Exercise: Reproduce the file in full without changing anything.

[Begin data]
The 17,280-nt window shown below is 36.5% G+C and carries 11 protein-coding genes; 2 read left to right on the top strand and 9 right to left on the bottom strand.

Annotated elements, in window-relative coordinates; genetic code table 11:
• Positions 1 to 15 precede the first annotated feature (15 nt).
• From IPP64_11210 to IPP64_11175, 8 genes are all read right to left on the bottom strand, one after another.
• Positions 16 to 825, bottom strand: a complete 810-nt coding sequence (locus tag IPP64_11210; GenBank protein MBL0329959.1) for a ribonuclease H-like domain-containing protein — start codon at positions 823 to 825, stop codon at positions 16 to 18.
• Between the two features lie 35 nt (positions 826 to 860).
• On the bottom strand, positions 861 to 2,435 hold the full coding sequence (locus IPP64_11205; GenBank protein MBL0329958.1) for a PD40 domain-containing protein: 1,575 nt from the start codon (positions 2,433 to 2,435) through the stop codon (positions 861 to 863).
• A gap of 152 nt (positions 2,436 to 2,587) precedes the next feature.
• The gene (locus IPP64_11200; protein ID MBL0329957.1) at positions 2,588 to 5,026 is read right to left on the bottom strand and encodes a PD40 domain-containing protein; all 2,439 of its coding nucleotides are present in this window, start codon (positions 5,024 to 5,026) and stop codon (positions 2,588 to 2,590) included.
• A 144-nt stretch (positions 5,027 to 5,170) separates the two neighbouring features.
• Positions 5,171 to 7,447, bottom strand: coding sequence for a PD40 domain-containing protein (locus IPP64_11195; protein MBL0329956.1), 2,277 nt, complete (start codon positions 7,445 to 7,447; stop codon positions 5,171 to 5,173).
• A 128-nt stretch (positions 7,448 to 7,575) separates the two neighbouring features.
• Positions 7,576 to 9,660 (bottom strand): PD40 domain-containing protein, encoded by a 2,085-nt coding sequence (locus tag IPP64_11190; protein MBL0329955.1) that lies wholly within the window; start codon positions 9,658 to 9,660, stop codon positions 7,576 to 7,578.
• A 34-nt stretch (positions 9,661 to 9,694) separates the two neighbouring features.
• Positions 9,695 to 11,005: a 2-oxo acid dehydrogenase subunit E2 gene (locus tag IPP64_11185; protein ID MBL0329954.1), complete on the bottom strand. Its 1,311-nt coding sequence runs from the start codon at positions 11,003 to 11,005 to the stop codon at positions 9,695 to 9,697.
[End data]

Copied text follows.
The 17,280-nt window shown below is 36.5% G+C and carries 11 protein-coding genes; 2 read left to right on the top strand and 9 right to left on the bottom strand.

Annotated elements, in window-relative coordinates; genetic code table 11:
• Positions 1 to 15 precede the first annotated feature (15 nt).
• From IPP64_11210 to IPP64_11175, 8 genes are all read right to left on the bottom strand, one after another.
• Positions 16 to 825, bottom strand: a complete 810-nt coding sequence (locus tag IPP64_11210; GenBank protein MBL0329959.1) for a ribonuclease H-like domain-containing protein — start codon at positions 823 to 825, stop codon at positions 16 to 18.
• Between the two features lie 35 nt (positions 826 to 860).
• On the bottom strand, positions 861 to 2,435 hold the full coding sequence (locus IPP64_11205; GenBank protein MBL0329958.1) for a PD40 domain-containing protein: 1,575 nt from the start codon (positions 2,433 to 2,435) through the stop codon (positions 861 to 863).
• A gap of 152 nt (positions 2,436 to 2,587) precedes the next feature.
• The gene (locus IPP64_11200; protein ID MBL0329957.1) at positions 2,588 to 5,026 is read right to left on the bottom strand and encodes a PD40 domain-containing protein; all 2,439 of its coding nucleotides are present in this window, start codon (positions 5,024 to 5,026) and stop codon (positions 2,588 to 2,590) included.
• A 144-nt stretch (positions 5,027 to 5,170) separates the two neighbouring features.
• Positions 5,171 to 7,447, bottom strand: coding sequence for a PD40 domain-containing protein (locus IPP64_11195; protein MBL0329956.1), 2,277 nt, complete (start codon positions 7,445 to 7,447; stop codon positions 5,171 to 5,173).
• A 128-nt stretch (positions 7,448 to 7,575) separates the two neighbouring features.
• Positions 7,576 to 9,660 (bottom strand): PD40 domain-containing protein, encoded by a 2,085-nt coding sequence (locus tag IPP64_11190; protein MBL0329955.1) that lies wholly within the window; start codon positions 9,658 to 9,660, stop codon positions 7,576 to 7,578.
• A 34-nt stretch (positions 9,661 to 9,694) separates the two neighbouring features.
• Positions 9,695 to 11,005: a 2-oxo acid dehydrogenase subunit E2 gene (locus tag IPP64_11185; protein ID MBL0329954.1), complete on the bottom strand. Its 1,311-nt coding sequence runs from the start codon at positions 11,003 to 11,005 to the stop codon at positions 9,695 to 9,697.